Guide: How to Write a Capstone Paper
A capstone project is in many ways similar to a thesis paper; the most obvious similarity is that the capstone project accumulates and presents the knowledge you have obtained during the entire degree course. A capstone project usually introduces and solves a certain problem (unlike a thesis, for example, where your task is rather to conduct a research in order to prove or refute a hypothesis), and is assigned to students in the end of the final year of their degree course. Here is what you need to know about capstone projects before you actually start to write one.
The alternative opinion to viewing capstone project is that it is basically the same as a thesis paper, coursework, and term paper. Which does not cancel the necessity for you to do proper research and write it well.
- A capstone project is usually written in a volume between 30-40 pages (given that each page is 275 words long). You should check with the requirements of your educational institution before you start writing. It is important, because it might affect your choice of topic; some topics are either too large, or too small to fit in this limit.
- You cannot write a capstone project paper based on just several general-purpose sources; on the contrary, you will need to use no less than 15 sources, which should preferably be highly specialized and directly connected to your topic.
- One of the most difficult aspects about writing a capstone project is neither research, nor writing itself, but rather the choice of a topic. Most of the topics you can possibly come up with are the variations of the classic process: “find info on the subject and present it to your readers.” This is boring. The key to a worthwhile capstone project lies in the juxtaposition of two co-related topics. As in a short story, where the main conflict/problem is the driver of a whole plot, the relationship between the two topics you choose will fuel up your whole paper. For example, if you major in political science and want to write a paper on authoritarian political regimes, choose another subject from your field that would not repeat or derive from the first one; for example, it could be the influence of mass media on mass consciousness. Now, combine these two topics in one, and you will get something like, “Propaganda techniques authoritarian political regimes use in mass media,” or “The role of mass media in supporting and justifying authoritarian political regimes”; or even, “Mass media as the key factor of the longevity of the authoritarian political regimes.”
- When you start the research for your topic, you can significantly boost your speed and efficiency if you do not try to read through the entire materials that you come across; usually, it is enough to look at the introduction to understand what the whole material is about.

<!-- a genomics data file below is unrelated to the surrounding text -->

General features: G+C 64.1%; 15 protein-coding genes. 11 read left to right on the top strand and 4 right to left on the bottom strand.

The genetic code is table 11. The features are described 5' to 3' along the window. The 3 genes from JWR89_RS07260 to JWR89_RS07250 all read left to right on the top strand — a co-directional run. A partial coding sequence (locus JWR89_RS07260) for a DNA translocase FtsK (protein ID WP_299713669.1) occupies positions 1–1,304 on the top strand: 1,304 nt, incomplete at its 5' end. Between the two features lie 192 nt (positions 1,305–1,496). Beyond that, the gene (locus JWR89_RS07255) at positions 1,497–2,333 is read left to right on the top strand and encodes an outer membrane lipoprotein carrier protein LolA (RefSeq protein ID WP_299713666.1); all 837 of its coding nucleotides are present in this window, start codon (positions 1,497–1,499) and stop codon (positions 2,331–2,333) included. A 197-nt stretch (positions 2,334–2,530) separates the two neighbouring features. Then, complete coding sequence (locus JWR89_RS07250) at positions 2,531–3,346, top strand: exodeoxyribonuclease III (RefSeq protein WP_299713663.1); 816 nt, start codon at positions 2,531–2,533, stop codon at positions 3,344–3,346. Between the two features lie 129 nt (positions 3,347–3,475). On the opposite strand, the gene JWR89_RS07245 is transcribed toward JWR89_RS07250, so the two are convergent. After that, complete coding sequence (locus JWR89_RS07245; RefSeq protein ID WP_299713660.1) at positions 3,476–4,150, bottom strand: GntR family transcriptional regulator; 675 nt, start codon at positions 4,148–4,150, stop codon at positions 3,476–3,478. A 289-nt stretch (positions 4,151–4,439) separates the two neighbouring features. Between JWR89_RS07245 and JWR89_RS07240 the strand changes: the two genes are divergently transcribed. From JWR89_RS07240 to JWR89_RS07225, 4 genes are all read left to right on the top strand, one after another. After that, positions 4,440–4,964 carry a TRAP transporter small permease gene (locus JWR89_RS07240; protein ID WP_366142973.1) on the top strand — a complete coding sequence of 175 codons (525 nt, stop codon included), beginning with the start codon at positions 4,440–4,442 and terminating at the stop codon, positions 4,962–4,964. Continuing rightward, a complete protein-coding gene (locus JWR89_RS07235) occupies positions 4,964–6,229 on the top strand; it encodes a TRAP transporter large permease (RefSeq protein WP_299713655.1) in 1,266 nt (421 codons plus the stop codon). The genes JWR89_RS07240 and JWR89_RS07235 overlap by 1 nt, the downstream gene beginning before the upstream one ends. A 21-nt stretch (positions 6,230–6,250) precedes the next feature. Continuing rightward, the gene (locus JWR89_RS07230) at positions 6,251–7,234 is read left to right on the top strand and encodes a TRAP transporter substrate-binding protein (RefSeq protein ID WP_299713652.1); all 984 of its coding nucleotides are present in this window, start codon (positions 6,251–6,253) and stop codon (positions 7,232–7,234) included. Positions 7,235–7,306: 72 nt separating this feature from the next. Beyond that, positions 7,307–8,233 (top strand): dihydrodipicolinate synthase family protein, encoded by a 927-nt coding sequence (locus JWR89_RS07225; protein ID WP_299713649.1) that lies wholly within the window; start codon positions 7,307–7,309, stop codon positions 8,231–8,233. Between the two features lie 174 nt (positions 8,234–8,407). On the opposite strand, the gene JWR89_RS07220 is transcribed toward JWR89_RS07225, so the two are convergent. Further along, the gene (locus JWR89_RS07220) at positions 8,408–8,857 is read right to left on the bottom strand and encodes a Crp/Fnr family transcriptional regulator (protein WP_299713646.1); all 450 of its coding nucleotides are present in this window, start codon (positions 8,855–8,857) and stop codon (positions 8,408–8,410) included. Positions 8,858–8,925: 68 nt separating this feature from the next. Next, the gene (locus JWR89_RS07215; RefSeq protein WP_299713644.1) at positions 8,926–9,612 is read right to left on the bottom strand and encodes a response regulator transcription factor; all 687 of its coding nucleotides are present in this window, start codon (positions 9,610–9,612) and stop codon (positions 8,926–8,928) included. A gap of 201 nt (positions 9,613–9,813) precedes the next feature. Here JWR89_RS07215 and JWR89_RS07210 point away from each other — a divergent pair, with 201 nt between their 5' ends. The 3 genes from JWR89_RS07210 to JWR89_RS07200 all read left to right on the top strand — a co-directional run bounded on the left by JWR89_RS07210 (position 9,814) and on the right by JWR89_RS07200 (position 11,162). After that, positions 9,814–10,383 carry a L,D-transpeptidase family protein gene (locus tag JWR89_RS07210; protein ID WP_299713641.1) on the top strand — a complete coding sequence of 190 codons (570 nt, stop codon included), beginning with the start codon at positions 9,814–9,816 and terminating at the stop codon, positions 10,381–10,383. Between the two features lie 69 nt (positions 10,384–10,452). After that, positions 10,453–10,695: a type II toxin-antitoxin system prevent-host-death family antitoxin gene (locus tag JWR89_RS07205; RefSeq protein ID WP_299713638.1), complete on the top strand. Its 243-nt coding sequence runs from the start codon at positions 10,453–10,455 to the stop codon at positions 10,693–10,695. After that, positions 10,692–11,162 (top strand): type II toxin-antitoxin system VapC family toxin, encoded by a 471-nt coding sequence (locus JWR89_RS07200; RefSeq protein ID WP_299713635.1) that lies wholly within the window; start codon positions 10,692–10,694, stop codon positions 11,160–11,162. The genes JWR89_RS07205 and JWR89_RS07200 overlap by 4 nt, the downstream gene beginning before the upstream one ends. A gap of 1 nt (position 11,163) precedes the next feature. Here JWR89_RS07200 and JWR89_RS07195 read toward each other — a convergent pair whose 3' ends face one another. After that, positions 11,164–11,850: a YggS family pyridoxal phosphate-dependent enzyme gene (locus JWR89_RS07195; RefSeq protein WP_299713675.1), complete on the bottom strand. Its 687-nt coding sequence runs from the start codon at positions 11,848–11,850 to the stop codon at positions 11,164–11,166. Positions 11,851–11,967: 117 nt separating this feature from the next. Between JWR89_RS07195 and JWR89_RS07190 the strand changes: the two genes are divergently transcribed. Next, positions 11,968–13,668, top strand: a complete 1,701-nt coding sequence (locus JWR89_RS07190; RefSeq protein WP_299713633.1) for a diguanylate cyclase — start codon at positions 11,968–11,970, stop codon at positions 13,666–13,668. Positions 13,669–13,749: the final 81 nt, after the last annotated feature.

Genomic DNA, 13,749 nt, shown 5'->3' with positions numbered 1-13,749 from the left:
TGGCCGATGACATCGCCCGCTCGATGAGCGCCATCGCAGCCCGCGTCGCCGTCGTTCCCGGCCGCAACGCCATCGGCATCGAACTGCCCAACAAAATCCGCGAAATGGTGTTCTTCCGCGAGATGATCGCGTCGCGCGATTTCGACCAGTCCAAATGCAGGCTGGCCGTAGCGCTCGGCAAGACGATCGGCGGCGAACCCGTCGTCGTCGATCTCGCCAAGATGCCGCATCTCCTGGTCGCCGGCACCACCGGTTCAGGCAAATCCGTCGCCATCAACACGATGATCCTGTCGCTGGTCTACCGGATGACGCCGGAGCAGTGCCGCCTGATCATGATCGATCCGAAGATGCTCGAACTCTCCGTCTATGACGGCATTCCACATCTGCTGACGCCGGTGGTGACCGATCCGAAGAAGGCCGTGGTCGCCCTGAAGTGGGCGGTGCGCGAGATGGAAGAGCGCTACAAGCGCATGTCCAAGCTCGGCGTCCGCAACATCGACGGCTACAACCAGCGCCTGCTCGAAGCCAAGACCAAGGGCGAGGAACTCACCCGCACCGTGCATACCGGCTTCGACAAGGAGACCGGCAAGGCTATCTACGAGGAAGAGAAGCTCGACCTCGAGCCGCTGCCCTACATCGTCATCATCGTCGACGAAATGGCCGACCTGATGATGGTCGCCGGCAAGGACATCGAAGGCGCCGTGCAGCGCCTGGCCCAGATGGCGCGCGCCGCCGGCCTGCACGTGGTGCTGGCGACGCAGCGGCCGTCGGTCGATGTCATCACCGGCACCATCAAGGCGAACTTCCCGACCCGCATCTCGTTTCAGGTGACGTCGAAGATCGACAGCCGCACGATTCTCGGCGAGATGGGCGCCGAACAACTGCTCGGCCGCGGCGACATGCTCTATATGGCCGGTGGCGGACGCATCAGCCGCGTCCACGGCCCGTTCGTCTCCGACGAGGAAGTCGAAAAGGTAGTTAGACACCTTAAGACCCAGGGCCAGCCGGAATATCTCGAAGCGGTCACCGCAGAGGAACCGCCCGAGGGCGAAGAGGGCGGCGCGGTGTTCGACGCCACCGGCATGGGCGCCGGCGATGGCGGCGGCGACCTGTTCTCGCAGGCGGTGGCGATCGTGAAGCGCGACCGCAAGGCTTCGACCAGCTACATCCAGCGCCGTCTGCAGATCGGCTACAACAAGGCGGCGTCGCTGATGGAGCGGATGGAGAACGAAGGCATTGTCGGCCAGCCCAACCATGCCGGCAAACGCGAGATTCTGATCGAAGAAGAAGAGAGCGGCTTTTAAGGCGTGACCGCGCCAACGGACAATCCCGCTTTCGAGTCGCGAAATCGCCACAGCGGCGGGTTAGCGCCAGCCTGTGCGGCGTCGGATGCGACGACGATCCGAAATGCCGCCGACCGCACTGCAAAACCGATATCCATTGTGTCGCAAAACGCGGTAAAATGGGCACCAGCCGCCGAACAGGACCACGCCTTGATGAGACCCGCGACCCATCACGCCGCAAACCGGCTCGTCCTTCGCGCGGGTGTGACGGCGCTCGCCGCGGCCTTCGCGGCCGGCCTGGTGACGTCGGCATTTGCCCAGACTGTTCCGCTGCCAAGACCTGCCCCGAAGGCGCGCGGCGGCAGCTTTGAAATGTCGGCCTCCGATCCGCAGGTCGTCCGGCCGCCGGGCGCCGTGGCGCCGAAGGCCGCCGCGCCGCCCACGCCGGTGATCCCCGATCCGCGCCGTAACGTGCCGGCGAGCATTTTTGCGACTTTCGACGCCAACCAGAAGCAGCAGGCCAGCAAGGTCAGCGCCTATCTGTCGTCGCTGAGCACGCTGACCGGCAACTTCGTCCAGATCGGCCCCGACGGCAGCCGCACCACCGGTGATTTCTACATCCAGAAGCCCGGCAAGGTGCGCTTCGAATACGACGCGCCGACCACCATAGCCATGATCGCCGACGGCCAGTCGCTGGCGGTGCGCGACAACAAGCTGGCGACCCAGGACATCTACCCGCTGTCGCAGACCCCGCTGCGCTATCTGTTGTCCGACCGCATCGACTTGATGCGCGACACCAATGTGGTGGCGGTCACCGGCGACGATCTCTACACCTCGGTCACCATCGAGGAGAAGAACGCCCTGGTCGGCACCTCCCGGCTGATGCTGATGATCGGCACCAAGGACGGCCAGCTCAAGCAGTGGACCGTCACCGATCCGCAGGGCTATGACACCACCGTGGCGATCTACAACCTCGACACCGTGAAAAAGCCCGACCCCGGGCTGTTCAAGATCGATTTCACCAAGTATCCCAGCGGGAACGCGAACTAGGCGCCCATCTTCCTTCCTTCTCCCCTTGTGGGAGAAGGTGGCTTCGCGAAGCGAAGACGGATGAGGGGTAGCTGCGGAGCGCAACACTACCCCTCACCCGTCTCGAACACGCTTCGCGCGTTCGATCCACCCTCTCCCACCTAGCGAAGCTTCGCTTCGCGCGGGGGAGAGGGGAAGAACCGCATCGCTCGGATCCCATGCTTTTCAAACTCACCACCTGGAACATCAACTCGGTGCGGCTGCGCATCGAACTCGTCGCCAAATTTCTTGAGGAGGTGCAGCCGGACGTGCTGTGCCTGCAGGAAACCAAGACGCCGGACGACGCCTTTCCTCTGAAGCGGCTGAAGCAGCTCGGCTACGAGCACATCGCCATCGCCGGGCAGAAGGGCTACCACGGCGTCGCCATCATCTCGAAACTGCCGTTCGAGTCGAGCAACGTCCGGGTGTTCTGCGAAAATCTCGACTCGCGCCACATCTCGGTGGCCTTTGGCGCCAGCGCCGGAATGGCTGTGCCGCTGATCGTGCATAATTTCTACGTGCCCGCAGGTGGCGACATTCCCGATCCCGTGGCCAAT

- As in any other research paper, a proper organization is the key to a successfully written capstone project. Therefore, whatever information you find during your research, make sure to: 1) cite the sources you have obtained it from properly; 2) keep track on which source you have obtained certain data from; 3) keep your notes organized in a logical order, so that you could navigate them easily.
- You should conduct the research using only the most recent sources; also, all of the sources must be credible. In general, it means that you should use peer-reviewed monographs, scientific journals, and websites (preferably ending with .gov and .edu) not older than 1-3 years.
- Before beginning to work on the paper, you should submit the capstone project proposal. It is a brief overview of what your future project will be about, written in the maximum of 1200-1500 words. More specifically, it should contain an introduction, a description of the problem you are going to work on (and the description of your project itself), and literature overview and references. Check with the requirements of your educational institution for more details, but usually a capstone project is written in Times New Roman, 12 font, double-spaced.
Now that you know what to keep in mind when writing a capstone project, it is time to actually start working on one. The structure of a capstone project paper is slightly different from other “big” research papers.
- Title page
As usual, this is a brief summary of what your paper is about. You should make it no longer than 250-350 words, and briefly sum up the contents of every section of your paper in it.
- Table of contents, including all the headings and subheadings.
Description of the problem/Introduction
This is a very important section of your paper, because in it you need to do the following: 1) show what you are going to research, and why it is worth your (and others) attention; 2) clearly state the problem standing behind your research; 3) describe the problem in details; 4) provide any other relevant background information. Note that sometimes INtroduction and the Description of a Problem go as two different sections, so you should better check with the requirements of your educational institution before writing this part.
- Literature review
Description of the project
This part should explain to the readers what you did, including the methods you used, details and samples of the studied/observed objects, descriptions of used procedures and equipment, tables, graphs, charts and figures, analysis of the results, and so on.
This section shows what you learned as a result of your research, and focuses on summarizing your main findings and their significance.
There should be at least (!) 15 credible and relevant sources listed in this section.
- Appendices (if any).
This is basically all you need to know in order to write a nice capstone project paper. Good luck!
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